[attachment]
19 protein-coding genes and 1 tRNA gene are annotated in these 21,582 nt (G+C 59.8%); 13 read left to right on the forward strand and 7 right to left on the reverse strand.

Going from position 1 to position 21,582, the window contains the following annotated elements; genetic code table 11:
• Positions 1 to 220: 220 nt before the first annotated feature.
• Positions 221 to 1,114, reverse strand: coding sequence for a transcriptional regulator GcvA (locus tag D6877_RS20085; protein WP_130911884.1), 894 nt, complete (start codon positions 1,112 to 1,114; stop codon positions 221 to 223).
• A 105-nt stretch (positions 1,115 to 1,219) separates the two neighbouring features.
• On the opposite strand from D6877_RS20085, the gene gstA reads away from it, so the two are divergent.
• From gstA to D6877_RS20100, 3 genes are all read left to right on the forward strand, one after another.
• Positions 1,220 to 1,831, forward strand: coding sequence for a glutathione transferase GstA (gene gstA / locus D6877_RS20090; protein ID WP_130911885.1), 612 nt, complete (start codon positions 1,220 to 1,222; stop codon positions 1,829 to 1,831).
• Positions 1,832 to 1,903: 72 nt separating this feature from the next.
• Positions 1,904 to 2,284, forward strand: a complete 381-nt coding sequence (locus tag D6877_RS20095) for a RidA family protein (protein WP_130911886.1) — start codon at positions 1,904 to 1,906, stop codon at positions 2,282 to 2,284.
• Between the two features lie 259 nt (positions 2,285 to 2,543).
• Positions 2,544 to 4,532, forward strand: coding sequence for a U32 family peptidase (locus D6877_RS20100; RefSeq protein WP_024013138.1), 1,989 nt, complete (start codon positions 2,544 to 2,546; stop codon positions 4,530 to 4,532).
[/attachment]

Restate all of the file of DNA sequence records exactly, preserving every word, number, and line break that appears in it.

19 protein-coding genes and 1 tRNA gene are annotated in these 21,582 nt (G+C 59.8%); 13 read left to right on the forward strand and 7 right to left on the reverse strand.

Going from position 1 to position 21,582, the window contains the following annotated elements; genetic code table 11:
• Positions 1 to 220: 220 nt before the first annotated feature.
• Positions 221 to 1,114, reverse strand: coding sequence for a transcriptional regulator GcvA (locus tag D6877_RS20085; protein WP_130911884.1), 894 nt, complete (start codon positions 1,112 to 1,114; stop codon positions 221 to 223).
• A 105-nt stretch (positions 1,115 to 1,219) separates the two neighbouring features.
• On the opposite strand from D6877_RS20085, the gene gstA reads away from it, so the two are divergent.
• From gstA to D6877_RS20100, 3 genes are all read left to right on the forward strand, one after another.
• Positions 1,220 to 1,831, forward strand: coding sequence for a glutathione transferase GstA (gene gstA / locus D6877_RS20090; protein ID WP_130911885.1), 612 nt, complete (start codon positions 1,220 to 1,222; stop codon positions 1,829 to 1,831).
• Positions 1,832 to 1,903: 72 nt separating this feature from the next.
• Positions 1,904 to 2,284, forward strand: a complete 381-nt coding sequence (locus tag D6877_RS20095) for a RidA family protein (protein WP_130911886.1) — start codon at positions 1,904 to 1,906, stop codon at positions 2,282 to 2,284.
• Between the two features lie 259 nt (positions 2,285 to 2,543).
• Positions 2,544 to 4,532, forward strand: coding sequence for a U32 family peptidase (locus D6877_RS20100; RefSeq protein WP_024013138.1), 1,989 nt, complete (start codon positions 2,544 to 2,546; stop codon positions 4,530 to 4,532).